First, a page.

3. the screams of horror from churchgoers who just wanted to hear some preaching (was that too much to ask?!!)

When you’ve spent half your life with your nose in a book and your head in the clouds, your sense of proportion, social settings, and – alas, to my cost – brain-to-mouth filter sometimes malfunctions.

Take my last, most monumental gaffe, for instance. I’ll share it here. You can probably feel the echoes of my disbelief from where you’re sitting.

LAST MONUMENTAL SOCIAL GAFFE:

I can’t remember the mood I was in when I turned up to my driving test, but it must have been quite something.

My examiner reminded me of a TV character and I really quite liked him – he sort of set you at ease. I didn’t do quite the same service to him.

He introduced himself pleasantly with a ‘My name is N—, what can I call you?’

Usually, I would have said my name and included a nice and pleasant: ‘nice to meet you.” Usually, I managed to function as an adult. That day, I did not.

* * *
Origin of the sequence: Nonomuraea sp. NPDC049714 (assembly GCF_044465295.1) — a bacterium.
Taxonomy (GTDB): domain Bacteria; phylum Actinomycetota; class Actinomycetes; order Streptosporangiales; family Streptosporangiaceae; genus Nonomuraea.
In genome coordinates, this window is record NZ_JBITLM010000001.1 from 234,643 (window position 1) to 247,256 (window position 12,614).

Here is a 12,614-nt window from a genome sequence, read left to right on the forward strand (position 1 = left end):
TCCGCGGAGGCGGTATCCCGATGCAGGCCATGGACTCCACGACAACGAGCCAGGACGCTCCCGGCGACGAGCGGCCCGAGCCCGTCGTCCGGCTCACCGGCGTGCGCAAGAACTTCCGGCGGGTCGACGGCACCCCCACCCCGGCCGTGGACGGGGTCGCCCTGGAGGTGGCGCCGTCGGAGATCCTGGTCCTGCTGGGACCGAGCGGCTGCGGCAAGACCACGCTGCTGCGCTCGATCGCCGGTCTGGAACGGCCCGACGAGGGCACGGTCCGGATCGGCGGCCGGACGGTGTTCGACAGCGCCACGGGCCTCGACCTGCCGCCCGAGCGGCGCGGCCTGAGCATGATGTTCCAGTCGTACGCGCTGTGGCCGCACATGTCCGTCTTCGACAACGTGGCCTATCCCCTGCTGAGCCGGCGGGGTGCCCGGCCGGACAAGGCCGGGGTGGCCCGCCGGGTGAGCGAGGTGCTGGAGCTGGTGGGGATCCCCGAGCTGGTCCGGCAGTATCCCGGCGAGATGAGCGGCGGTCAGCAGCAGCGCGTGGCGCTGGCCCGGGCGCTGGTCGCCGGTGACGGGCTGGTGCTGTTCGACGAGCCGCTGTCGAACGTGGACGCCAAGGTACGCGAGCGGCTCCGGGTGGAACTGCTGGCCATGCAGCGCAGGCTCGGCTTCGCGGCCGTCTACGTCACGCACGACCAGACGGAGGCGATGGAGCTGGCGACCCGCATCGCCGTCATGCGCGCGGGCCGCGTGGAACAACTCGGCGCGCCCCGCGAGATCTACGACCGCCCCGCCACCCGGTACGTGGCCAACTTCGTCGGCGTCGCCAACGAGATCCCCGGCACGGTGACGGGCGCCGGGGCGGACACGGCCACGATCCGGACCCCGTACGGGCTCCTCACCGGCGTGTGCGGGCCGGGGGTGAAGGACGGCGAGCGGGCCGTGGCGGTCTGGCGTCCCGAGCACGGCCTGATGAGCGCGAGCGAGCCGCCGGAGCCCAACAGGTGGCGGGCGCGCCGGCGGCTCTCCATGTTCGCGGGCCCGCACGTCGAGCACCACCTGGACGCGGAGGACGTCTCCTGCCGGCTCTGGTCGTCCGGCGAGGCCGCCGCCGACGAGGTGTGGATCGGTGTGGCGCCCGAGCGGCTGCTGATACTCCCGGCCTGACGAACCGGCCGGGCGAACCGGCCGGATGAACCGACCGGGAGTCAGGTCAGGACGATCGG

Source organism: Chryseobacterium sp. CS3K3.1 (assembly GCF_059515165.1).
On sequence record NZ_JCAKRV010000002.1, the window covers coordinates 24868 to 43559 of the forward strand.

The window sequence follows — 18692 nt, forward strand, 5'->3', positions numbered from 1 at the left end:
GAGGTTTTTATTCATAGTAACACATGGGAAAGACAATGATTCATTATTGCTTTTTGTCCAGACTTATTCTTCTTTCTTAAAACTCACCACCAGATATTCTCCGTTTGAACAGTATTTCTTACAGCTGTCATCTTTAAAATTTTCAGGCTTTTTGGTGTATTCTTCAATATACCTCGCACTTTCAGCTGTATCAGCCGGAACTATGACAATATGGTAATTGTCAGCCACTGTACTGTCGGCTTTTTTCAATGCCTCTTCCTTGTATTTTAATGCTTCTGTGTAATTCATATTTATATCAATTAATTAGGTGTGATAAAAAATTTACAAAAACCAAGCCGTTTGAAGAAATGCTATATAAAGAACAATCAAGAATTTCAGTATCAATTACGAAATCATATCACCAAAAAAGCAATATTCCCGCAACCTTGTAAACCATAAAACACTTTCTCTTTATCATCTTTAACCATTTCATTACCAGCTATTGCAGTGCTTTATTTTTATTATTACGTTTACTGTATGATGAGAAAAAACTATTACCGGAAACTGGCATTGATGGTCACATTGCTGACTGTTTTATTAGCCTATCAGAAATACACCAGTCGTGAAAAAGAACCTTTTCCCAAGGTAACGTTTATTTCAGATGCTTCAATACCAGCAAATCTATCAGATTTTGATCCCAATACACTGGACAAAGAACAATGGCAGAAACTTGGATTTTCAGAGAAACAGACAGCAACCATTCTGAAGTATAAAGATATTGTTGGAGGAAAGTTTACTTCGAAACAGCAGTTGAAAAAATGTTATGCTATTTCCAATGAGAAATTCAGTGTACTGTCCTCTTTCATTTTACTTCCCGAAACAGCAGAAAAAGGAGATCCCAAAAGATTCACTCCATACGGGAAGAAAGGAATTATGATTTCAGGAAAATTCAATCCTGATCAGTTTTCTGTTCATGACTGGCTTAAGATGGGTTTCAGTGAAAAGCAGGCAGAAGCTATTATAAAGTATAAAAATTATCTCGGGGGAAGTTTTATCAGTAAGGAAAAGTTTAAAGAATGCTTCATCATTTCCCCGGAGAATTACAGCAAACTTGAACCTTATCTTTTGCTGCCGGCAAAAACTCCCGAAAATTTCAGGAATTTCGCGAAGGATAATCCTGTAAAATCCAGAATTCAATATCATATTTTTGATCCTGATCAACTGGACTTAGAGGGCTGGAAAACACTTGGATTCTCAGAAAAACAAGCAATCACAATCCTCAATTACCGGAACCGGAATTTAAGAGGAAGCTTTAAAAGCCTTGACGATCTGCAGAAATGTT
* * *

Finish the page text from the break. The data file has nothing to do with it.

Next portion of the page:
I didn’t say my name. I didn’t plead for a pass. Oh no. My brain saw OPPORTUNITY written across the sky in big, multicoloured letters.

It saw opportunity. It took that opportunity. I opened my mouth:

You may call me Lord and Supreme Dictator of the Universe

Image result for shy gif

Nowadays, I try to rein myself in a little; try to fix the ol’brain-to-mouth filter. Be a little mature. Realise you can’t just blurt anything out – even if you think it’s the pinnacle of humour. This works sometimes. But now and again, every so often, if a customer asks how my day has gone, I find myself answering:

“Well … the zombie apocalypse hasn’t happened yet, so it’s been pretty good, thank you.”

(They often seem bemused. I, on the other hand, am always enormously impressed that I – a bookworm – can pronounce ‘apocalypse’ correctly.)

Life, Story Time

Skiing and Bruises [Story Time]

I’ve just come back from skiing in Switzerland. It was amazing. And by ‘it’ I refer to Switzerland and the postcard-like prettiness of the snow-clad chalets, and the breath-taking wonder of the mountains. But my skiing? Ah. Well. Let me put it in really bad poetry for you:

you’d never guess but i became

a speed demon on twin instruments of pain

it was hard to turn so i did not

and skied straight down ’till i stopped

//

i might have bumped my noggin

i might have bruised my hip

i might have lost a camara

when on those slopes i slipped

//